~ Chairman of this conference, l_have been asked bv my colleagues

to chair the press conference and to read this onéning‘statement}
Following this statcnént, the manners of the,nfess,wii1 be fréé

to addresfi questions to any of the ”inisters_here, h

It is_onr View this has heen a most useful and‘nrouuct& u
Conferancc( Many helpful suggestions and nronosals have been

put forward both on {he genera1‘question 0? the revign Of the social

security system, and on specifié nnestions like t

of the Canada Pension Plan.

it wag gm .ral1—y ,ag’r‘ee”d the

nropositions put forward in the federal working panér voulé hé an

appropriate basis for uur review nf the zocial security system.i
It was agreed, too, that rhe propositions nut.fotwérd eaflicr
by other governments, such as Quebec, and the nrjncinies proposed

at the Conference by the Ontario Government and others wnnld ha

considered concurrently with the federal pronoSitipns‘in_the course:

of this review.

Specific agreement was reached on.a number_of issues:
1. There was unanimous agreemént that first nriority shnnld be_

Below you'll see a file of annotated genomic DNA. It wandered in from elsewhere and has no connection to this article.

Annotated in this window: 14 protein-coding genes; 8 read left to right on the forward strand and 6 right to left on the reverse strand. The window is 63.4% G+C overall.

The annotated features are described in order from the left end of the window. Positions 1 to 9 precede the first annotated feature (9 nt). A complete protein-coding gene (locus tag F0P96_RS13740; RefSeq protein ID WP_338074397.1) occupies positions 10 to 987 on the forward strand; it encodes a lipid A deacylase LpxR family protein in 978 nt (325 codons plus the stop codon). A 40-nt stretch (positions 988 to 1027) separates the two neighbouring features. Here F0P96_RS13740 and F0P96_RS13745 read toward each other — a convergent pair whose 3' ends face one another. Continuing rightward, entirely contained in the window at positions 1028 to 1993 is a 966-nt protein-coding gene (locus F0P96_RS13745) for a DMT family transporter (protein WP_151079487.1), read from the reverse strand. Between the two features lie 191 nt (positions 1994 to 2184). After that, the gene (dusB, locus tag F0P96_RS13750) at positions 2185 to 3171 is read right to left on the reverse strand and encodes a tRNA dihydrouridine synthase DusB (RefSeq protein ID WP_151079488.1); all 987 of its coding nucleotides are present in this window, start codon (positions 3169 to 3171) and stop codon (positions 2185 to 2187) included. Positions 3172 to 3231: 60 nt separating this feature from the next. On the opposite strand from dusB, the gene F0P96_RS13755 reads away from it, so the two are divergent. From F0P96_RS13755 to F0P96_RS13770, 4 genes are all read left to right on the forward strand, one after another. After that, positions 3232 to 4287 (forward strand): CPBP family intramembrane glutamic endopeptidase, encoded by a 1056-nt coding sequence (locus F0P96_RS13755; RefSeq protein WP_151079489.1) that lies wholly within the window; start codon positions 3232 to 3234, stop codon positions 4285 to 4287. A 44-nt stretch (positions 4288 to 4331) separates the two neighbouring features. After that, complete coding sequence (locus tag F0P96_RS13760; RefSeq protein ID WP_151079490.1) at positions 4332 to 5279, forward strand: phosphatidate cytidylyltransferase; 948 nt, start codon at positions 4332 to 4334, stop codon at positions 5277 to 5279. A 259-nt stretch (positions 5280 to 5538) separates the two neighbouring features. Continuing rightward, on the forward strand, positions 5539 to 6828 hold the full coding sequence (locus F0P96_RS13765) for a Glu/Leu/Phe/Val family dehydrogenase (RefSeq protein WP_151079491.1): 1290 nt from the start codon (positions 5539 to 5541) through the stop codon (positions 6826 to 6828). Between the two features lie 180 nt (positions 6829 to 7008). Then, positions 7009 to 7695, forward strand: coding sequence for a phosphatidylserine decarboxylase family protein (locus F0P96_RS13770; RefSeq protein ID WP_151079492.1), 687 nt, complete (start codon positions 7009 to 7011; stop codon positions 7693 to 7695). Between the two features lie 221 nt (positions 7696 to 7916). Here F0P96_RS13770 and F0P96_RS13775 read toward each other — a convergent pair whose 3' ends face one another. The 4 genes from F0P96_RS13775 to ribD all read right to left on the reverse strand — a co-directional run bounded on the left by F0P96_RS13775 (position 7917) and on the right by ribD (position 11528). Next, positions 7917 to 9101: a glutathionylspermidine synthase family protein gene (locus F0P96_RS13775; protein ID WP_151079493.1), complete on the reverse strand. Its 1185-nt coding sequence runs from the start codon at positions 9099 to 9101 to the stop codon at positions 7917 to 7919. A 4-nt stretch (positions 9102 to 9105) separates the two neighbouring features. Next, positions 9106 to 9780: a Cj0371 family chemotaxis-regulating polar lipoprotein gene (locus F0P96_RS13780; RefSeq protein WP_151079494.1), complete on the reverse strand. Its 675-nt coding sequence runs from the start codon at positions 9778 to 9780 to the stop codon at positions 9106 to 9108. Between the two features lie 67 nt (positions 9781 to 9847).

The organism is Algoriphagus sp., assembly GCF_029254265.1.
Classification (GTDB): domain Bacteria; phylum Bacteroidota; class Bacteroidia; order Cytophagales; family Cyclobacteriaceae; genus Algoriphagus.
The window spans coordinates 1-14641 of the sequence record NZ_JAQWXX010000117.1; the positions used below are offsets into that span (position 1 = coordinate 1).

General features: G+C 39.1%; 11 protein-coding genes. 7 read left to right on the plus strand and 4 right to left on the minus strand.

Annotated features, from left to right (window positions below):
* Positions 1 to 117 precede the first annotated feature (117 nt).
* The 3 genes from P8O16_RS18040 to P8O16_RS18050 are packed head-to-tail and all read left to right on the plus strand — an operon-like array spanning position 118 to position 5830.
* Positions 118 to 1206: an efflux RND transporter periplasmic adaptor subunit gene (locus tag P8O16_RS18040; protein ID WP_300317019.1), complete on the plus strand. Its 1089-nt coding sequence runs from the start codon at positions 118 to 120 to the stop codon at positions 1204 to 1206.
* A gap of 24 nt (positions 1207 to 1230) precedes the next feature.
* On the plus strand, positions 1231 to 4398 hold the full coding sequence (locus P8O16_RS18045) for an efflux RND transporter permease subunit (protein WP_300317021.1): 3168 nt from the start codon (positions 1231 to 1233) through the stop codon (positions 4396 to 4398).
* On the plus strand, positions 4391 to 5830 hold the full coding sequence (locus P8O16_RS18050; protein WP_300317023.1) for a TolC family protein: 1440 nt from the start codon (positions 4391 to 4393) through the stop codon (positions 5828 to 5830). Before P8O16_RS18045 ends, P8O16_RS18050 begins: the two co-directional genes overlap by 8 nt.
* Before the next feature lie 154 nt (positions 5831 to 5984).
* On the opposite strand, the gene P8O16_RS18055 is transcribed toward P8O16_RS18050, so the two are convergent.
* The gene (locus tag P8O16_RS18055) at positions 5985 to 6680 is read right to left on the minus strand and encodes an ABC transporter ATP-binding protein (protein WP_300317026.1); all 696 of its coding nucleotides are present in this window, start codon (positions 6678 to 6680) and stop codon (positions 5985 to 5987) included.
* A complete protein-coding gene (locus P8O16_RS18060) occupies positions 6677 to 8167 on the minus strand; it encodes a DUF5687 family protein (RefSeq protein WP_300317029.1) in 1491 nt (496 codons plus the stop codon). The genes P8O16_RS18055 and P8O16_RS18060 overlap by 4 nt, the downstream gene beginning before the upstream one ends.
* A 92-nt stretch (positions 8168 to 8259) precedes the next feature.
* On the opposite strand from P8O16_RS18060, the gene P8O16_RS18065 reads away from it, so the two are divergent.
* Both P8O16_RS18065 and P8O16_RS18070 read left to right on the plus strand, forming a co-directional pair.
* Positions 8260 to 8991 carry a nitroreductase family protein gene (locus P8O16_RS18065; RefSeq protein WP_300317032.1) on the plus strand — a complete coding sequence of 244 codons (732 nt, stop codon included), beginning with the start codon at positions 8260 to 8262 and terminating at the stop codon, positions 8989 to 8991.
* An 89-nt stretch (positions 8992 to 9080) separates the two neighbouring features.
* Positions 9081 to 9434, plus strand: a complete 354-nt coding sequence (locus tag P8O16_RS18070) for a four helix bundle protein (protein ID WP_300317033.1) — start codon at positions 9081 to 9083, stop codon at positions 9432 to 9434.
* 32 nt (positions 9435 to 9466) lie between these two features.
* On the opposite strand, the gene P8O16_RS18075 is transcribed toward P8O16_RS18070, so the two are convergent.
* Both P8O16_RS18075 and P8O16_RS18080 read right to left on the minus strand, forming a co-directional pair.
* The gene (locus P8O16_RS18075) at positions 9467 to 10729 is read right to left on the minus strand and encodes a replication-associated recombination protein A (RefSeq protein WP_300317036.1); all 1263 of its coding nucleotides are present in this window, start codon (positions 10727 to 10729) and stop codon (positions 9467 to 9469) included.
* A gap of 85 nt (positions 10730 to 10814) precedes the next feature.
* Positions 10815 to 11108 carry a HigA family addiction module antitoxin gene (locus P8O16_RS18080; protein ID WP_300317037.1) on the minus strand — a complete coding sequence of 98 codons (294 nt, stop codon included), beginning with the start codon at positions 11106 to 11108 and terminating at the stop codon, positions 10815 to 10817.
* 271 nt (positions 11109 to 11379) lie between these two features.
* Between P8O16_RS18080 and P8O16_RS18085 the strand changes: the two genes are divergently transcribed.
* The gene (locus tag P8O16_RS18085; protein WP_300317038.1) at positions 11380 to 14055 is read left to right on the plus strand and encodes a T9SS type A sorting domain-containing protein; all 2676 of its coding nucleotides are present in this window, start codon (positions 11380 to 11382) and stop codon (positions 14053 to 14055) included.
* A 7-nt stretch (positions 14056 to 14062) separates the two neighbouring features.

assigned to legislation at an early date to increase family

allowance payments. Bilateral discusxions wnu1d_be nndértaken-

with Lho5c provinccs‘that wish to vary the level of these

allowances according to family size or ngb of childrbn,

within the framework of the federal legislation.

There was unanihous agreement, foo, thaf’yriof~t)‘shpu1d:
also be assigned t6 the study of the scvefnl cfiangés P §P050d
in thw Canada Pension Plan. Certain technical améndmenrs

will bu infifoduced as scan as pQSsib]m_ ‘Gyhar}

gf suhsténce put forwgrdiby warisus

I)’ all :15‘ xixgcnl g

there.was spme difference of tQ the prec 59

lorm that changes shbuld take add Lhé

hé as$ign€d to them._ Dur Depgty Ministc1‘.wi1l be ting

before the_end of May to cgnsider these qucéi; n

appropriate measures for inc1usion_ifi_1egis1é: én, i hQp&,

this fall. These discussions wiyl take p1atc_1n ih9_C0″§¢¥?